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Discussing Illicit Drug Use on Social Media

The third speaker in this Social Media and Society session is Alexia Maddox, whose interest is in the study of online discussions of illicit drug use. Illicit drugs are a stigmatised topic, which has pushed discussion into more permissive spaces such as social media. In Australia, there has been a renewed push to legalise medicinal marijuana, which has increased the volume of discussions about the drug, and this provides the current context for this study.

Tracking the 2012 U.S. Presidential Election on Twitter

The next speaker at Social Media and Society is Christopher Mascaro, whose interest is in 'big data' on political communication online. Political discourse studies have traditionally been restrained by geographic and social access, and 'big data' from online activities can overcome some of these barriers; it also introduces some new limitations that must be considered, however.

Social Media in Research: From 'Big Data' to 'Wide Data'

It's the second day of Social Media and Society in London, and after a day of workshops we're now starting the conference proper with a keynote by Susan Halford. She begins by pointing out the significant impact of social media on a wide range of areas of public and everyday life. We're constantly presented with the digital traces of social media – with social media data at an unprecedented scale, telling us something about what people do with social media in their everyday lives. This is an unexpected gift, but is also causing significant concern and scepticism.

What is the quality of the data – what are they, what do they represent, what claims can be made from these data? Some social scientists are even suggesting that such data are dangerous and can affect the public reputation of the scientists and disciplines using them. Few people were experts in working with social media data when these data first arrived – we are building the boat as we row it, to use an old Norwegian saying, and we're learning about how to do so as we go along.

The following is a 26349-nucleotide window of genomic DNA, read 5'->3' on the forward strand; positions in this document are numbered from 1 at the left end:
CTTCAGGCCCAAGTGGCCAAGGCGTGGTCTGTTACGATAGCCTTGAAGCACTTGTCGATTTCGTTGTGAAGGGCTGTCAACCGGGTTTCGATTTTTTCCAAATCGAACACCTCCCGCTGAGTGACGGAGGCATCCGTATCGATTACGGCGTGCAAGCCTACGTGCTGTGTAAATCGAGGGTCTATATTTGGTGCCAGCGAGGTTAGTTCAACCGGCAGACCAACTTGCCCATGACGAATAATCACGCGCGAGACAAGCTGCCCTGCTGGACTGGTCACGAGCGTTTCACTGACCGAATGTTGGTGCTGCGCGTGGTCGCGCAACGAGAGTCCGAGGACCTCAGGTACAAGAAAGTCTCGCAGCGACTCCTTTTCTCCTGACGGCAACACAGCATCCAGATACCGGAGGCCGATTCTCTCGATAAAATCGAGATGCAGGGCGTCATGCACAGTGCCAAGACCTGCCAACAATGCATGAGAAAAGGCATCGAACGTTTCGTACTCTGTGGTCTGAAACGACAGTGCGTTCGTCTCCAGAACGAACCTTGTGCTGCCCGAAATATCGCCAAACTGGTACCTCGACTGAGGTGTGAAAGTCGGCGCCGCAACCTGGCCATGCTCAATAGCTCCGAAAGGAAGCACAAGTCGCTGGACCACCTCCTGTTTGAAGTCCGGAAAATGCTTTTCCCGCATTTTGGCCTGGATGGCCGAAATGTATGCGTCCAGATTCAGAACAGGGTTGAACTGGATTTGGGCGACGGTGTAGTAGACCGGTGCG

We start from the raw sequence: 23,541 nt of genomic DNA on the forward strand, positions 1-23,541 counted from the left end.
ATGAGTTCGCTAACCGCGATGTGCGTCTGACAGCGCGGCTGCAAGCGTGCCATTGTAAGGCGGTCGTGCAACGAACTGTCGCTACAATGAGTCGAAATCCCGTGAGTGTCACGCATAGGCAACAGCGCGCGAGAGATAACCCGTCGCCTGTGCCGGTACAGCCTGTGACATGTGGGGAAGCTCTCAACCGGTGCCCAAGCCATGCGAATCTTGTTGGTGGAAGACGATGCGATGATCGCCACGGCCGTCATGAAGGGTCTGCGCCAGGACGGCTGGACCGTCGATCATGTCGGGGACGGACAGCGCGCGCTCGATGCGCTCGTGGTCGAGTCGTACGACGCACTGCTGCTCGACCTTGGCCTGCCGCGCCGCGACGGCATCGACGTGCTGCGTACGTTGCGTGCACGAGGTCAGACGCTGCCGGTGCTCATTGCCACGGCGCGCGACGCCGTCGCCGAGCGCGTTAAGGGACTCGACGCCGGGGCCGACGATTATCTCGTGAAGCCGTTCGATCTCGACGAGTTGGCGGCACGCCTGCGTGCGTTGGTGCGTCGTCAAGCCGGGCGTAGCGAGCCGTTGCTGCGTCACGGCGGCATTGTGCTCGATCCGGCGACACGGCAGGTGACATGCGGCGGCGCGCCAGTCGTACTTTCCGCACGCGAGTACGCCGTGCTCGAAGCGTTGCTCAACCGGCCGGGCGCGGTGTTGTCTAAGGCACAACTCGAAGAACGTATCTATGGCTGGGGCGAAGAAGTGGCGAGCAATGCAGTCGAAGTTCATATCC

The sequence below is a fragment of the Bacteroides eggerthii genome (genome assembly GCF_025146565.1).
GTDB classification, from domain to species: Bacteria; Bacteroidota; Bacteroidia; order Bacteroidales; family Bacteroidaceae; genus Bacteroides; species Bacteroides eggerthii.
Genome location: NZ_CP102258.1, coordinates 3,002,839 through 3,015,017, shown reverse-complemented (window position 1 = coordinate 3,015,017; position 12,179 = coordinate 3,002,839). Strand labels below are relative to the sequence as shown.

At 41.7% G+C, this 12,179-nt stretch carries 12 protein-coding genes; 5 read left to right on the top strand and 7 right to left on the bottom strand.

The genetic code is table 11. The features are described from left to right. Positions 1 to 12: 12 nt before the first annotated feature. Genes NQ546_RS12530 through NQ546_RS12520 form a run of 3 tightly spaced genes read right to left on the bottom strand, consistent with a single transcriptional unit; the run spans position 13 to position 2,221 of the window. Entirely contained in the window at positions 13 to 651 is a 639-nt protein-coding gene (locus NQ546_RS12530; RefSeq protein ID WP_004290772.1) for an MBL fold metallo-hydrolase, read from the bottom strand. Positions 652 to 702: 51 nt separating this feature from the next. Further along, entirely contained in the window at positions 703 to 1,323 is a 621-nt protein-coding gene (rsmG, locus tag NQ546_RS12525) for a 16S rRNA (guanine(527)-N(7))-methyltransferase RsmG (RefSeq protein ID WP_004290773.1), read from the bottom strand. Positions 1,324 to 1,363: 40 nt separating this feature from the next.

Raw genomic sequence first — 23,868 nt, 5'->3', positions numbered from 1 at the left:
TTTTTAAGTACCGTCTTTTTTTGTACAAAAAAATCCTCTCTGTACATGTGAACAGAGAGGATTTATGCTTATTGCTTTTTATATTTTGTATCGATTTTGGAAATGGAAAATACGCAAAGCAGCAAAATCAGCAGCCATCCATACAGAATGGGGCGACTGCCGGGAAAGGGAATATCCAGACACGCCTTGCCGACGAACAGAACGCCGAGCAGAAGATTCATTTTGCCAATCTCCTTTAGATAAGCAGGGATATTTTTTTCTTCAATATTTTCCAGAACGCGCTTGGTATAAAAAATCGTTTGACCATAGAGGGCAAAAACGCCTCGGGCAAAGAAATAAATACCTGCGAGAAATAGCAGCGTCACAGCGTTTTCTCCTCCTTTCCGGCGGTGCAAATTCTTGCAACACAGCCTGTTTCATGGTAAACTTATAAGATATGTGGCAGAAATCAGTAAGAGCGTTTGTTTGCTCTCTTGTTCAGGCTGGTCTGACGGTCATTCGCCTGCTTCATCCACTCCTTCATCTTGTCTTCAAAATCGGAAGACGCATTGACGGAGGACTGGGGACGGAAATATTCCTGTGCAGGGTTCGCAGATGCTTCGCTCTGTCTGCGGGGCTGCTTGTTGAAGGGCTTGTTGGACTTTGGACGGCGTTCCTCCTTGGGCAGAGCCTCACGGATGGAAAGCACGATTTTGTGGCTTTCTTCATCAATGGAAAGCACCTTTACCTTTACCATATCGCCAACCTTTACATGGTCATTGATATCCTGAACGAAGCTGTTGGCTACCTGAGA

What Twitter Can Tell Us about Attitudes towards Privacy in Qatar

Next in this Web Science 2016 session is Yelena Mejova, whose work examines how privacy is being discussed on social media in Qatar. Privacy has a number of definitions: the right to be left alone, right to intimacy, etc. But privacy is also defined differently in different regions of the world; the dominant western definitions of privacy may not align with definitions that are prevalent elsewhere, such as for example in the Gulf region.

A First Look at the Political Uses of Quote Retweets

Next up at Web Science 2016 is Yelena Mejova, who presents a paper on the new 'quote retweet' feature that Twitter introduced in April 2015. This form of retweeting includes the retweeted tweet as a URL in the retweet, and can be used for somewhat different purposes from other forms of retweeting: while button retweets may imply an endorsement of the original message, the substantial space for including the retweeter's views in a quote retweet might be used for more critical engagement with the quoted material, for instance.

Patterns of Engagement with Journalists' Tweets in Ireland

Next up at Web Science 2016 is Claudia Orellana-Rodriguez, whose interest is in how journalists spread the news on Twitter. Journalists now regularly engage on social media platforms, but there still is only a very limited understanding of how platforms like Twitter can be used most effectively.

How Twitter Network Features Predict Users' Attitudes towards Islam

Next up at Web Science 2016 is Walid Magdy, whose focus is on social media commentary following the terrorist attacks in Paris in late 2016. Immediately after the attacks, sympathy with Paris was expressed on Twitter – but as the attacks were linked with Islamist terrorists, anti-Muslim messages also began to appear.

Social Media Campaigns to Encourage Environmentally Responsible Behaviour

The next session at Web Science 2016 is on information dissemination and engagement. It begins with a paper by Miriam Fernandez, whose focus is on promoting behavioural changes to combat climate change. Over the past years, there have been multiple social media campaigns that promote more environmentally responsible behaviours; what can these campaigns learn from theories of behaviour change, and how can these theories be translated into computational methods?

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